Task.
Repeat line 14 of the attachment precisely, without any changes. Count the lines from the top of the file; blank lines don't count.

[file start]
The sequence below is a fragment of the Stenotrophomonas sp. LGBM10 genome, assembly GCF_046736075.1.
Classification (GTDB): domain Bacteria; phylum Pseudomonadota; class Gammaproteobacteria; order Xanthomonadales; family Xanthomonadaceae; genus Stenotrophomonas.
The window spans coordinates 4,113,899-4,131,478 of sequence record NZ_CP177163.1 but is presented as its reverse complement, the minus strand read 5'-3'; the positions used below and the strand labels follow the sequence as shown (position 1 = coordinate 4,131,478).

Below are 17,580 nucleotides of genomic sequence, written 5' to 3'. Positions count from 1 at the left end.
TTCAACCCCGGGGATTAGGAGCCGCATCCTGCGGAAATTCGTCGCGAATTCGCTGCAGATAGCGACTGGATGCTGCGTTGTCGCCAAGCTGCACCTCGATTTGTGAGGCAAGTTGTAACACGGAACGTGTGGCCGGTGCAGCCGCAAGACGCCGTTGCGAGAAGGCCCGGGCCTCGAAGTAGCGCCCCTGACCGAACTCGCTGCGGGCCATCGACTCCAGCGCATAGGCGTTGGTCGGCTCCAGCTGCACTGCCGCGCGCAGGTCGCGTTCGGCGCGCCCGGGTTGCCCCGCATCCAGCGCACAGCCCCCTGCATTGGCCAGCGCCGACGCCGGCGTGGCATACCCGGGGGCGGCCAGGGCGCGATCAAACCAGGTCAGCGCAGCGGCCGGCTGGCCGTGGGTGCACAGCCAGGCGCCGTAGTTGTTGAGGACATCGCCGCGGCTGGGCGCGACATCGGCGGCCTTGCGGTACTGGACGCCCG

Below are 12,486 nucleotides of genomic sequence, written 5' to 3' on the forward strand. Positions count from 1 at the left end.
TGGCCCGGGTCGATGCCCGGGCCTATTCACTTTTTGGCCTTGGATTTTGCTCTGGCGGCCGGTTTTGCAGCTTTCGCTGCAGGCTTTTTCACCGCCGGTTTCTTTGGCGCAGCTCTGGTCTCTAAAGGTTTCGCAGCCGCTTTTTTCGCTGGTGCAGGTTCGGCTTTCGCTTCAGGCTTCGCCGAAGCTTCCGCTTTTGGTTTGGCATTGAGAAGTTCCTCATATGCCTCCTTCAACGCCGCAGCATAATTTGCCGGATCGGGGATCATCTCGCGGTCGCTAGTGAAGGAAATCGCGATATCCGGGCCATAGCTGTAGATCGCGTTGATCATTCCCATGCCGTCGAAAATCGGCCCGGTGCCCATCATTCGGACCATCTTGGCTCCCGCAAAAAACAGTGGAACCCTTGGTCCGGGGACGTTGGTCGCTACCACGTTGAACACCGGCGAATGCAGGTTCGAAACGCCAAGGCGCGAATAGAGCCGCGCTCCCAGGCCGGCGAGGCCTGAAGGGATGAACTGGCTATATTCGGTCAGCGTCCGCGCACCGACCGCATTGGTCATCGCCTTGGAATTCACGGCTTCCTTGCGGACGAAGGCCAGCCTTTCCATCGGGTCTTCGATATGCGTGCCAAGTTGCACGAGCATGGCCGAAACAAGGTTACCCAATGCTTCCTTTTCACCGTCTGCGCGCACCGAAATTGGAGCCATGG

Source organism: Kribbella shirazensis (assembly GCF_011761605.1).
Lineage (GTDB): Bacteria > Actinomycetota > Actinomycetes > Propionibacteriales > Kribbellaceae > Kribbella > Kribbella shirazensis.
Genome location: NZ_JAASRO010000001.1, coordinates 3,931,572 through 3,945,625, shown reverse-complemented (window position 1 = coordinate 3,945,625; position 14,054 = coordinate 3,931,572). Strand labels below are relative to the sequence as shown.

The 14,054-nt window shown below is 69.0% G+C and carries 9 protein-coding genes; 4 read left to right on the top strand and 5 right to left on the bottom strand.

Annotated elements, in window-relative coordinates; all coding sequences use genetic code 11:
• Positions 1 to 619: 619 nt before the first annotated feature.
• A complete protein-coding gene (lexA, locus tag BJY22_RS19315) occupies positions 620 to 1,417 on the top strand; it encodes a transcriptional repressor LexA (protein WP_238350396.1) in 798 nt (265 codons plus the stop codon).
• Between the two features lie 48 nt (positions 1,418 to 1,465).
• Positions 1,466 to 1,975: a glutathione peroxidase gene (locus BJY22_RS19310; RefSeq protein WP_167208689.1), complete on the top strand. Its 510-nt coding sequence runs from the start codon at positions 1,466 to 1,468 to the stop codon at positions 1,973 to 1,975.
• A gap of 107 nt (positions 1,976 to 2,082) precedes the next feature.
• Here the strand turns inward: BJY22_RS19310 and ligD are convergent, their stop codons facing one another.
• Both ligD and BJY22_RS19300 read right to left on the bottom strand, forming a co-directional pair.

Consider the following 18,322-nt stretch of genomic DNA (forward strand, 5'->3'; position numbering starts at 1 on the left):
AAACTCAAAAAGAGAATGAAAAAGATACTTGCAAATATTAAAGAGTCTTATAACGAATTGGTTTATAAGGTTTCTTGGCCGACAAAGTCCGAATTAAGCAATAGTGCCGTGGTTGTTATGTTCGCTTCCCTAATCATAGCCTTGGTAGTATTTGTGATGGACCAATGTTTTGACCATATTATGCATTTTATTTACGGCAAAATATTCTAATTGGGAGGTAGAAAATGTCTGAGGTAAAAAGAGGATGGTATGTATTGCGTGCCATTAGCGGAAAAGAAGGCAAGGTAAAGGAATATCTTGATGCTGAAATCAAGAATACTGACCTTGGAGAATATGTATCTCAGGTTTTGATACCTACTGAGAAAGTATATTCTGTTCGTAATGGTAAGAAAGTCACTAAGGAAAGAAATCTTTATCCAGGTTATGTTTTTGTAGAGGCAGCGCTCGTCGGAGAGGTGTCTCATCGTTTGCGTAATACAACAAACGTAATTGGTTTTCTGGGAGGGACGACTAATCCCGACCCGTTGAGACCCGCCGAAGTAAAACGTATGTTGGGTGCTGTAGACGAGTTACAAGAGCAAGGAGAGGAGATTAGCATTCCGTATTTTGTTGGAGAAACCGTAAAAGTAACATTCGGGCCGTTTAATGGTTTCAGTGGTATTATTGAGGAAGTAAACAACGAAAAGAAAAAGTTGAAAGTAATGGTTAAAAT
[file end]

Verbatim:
• A complete protein-coding gene (lexA, locus tag BJY22_RS19315) occupies positions 620 to 1,417 on the top strand; it encodes a transcriptional repressor LexA (protein WP_238350396.1) in 798 nt (265 codons plus the stop codon).